These are prescribed under the supervision of an MD for people who are obese by BMI or overweight with comorbidities (like diabetes, cardiovascular disease, etc.). They are supposed to result in rapid weight loss and can help provide encouragement to individuals with the fast results. They are not recommended without a healthcare professional’s supervision because you REALLY have to make sure you make your calories count in terms of maximizing the nutrition density per calorie.
Some nutrients are of concern. When you are not consuming a lot of food, electrolytes such as sodium and potassium, which aid in nerve impulse conduction and heart contractions (mainly calcium) can lead to heart arrhythmias. Gallstone formation is another complication possibly due to less fat in the diet, and bile can concentrate with less gall bladder contractions.
If you are 250 lbs, a VLCD could be as low as 682 Calories or as high as 1136 Calories. The 800 Calorie number is open to clinical judgment. If you are 140 lbs, a VLCD could be as low as 382 Calories or as high as 636 Calories. That said, you probably would not need to be on a VLCD at 140 lbs.
Since a VLCD starts at 800 Calories and requires medical supervision, beware of any diet that asks you to go to 800 or below calories. The cabbage soup diet is a medically unsupervised, VLCD that does not provide the array of nutrients for meeting nutrition needs, yet people go on it often considering how popular it is. I haven’t heard of anyone dying on it, but if you have, please let me know in the comments.
The calorie range of 800-1200 Calories seems to be a range of numbers where not much guidance is given in terms of recommendations for healthcare practitioners. Many physicians fear going below 1200 Calories with patients, but unfortunately, some people just won’t lose weight at that level of calories.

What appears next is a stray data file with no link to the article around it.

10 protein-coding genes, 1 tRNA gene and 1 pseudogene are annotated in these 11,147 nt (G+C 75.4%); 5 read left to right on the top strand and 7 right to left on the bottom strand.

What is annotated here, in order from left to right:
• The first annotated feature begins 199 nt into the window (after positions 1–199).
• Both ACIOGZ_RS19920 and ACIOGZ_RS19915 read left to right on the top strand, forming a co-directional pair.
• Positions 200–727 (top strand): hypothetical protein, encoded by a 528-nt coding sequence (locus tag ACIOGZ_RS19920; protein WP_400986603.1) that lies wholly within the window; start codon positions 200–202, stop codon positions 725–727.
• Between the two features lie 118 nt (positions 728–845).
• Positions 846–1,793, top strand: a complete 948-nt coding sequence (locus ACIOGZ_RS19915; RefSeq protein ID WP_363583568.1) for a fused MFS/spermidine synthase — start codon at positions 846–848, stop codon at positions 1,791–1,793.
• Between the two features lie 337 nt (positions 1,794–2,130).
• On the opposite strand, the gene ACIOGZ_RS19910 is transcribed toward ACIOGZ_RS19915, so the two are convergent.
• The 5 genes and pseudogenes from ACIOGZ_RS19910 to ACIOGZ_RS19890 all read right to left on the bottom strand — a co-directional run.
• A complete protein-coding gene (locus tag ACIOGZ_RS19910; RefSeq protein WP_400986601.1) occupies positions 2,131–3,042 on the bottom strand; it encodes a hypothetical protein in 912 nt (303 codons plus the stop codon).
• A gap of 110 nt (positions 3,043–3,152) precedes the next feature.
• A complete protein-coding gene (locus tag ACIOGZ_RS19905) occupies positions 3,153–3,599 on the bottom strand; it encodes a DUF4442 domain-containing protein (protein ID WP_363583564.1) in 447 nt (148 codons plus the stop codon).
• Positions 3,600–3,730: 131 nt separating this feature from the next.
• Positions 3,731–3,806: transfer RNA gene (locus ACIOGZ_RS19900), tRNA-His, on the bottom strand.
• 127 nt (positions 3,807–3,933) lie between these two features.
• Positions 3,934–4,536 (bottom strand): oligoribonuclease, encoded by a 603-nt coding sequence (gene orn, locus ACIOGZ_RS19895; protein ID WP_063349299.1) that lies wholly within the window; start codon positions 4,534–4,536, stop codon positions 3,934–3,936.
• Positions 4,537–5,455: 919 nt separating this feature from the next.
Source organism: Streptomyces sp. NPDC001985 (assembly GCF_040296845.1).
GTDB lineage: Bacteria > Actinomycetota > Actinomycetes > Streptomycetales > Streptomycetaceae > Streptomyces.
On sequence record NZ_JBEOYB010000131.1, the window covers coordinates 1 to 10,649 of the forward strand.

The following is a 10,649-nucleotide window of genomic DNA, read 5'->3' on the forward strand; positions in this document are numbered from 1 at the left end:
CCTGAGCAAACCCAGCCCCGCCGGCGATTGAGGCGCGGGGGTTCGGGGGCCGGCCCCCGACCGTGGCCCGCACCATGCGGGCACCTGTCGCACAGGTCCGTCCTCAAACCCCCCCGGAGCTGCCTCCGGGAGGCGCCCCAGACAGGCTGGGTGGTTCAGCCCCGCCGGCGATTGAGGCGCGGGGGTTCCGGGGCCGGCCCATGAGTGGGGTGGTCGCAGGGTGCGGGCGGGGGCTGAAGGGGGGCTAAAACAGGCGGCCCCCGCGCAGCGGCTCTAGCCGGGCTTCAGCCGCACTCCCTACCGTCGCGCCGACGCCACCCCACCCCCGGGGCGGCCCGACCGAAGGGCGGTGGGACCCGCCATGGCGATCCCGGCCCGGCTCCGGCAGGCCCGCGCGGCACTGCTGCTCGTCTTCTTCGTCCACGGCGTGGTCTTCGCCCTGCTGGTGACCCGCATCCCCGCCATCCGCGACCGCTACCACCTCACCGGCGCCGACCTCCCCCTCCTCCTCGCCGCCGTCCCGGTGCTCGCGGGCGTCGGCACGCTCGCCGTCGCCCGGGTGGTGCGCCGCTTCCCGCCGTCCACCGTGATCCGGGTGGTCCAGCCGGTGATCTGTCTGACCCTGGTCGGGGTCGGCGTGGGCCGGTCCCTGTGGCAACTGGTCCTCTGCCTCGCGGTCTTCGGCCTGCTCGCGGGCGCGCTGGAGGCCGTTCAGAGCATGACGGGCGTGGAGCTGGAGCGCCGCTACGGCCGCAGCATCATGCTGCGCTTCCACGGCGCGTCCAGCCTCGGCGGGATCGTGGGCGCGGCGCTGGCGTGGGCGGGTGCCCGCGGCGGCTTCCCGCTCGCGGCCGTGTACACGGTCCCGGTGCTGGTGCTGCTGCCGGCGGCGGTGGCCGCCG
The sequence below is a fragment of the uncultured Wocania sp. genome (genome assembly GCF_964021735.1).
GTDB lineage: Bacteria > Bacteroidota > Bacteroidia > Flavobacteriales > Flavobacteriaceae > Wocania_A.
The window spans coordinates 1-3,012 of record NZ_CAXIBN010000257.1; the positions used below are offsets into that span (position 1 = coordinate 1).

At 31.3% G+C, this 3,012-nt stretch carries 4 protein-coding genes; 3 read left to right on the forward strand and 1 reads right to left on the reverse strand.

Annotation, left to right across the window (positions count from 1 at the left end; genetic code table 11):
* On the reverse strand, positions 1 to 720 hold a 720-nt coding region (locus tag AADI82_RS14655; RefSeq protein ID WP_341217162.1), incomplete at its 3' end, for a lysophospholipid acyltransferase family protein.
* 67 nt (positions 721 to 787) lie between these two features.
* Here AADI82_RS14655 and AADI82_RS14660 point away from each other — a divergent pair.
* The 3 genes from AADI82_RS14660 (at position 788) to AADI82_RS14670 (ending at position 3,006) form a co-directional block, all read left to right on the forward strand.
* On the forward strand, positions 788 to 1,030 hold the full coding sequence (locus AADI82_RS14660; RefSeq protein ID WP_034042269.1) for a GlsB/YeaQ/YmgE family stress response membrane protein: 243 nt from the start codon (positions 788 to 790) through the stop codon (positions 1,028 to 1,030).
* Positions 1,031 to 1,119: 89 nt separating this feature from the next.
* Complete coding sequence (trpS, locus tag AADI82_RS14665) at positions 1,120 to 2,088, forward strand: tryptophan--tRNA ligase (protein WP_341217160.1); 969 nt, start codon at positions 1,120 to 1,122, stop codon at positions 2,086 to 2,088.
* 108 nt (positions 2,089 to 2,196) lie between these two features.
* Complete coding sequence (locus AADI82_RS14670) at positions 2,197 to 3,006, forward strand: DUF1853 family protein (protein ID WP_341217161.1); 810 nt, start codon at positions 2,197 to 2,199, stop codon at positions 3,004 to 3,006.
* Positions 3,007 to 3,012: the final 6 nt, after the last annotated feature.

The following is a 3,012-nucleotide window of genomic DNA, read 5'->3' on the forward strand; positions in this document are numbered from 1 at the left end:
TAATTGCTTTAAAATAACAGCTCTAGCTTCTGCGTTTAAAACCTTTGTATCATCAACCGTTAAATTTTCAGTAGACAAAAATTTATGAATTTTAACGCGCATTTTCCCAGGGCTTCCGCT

That said, physician education on nutrition is limited to an elective or two during medical school, should they decide to take it and is not standardized across medical schools. “On average, [medical] students received 23.9 contact hours of nutrition instruction during medical school (range: 2–70 h).” So asking your doctor how many calories you need may not be the right question unless they actually studied nutrition.
Does this mean a recommendation of 850 Calories is too low? It isn’t a VLCD, by definition, and would not require physician supervision. It depends on who is recommending it and for whom. A smaller person needs fewer calories than a larger person, so 850 may be very low for someone very large while it may be just low calories for someone smaller.
Registered dietitians are trained to make sure the calories count in your diet to avoid health risks while dieting. Most of us will not even recommend something that low unless the patient has unsuccessfully tried other levels.
The take away from all this is that figuring out how many calories you need takes some effort. We can estimate with equations and calorimetry. Food journaling is the best way to figure out how to make changes to your diet and see where you can improve.
Very low calorie diets (VLCDs) are generally considered to start at 800 Calories and are not recommended unless you are speaking with someone who studied nutrition and have worked with them unsuccessfully trying other less extreme approaches.
Exercise is not considered a good way to lose weight unless it makes you make better food choices. It will make you fitter and healthier though so should be encouraged.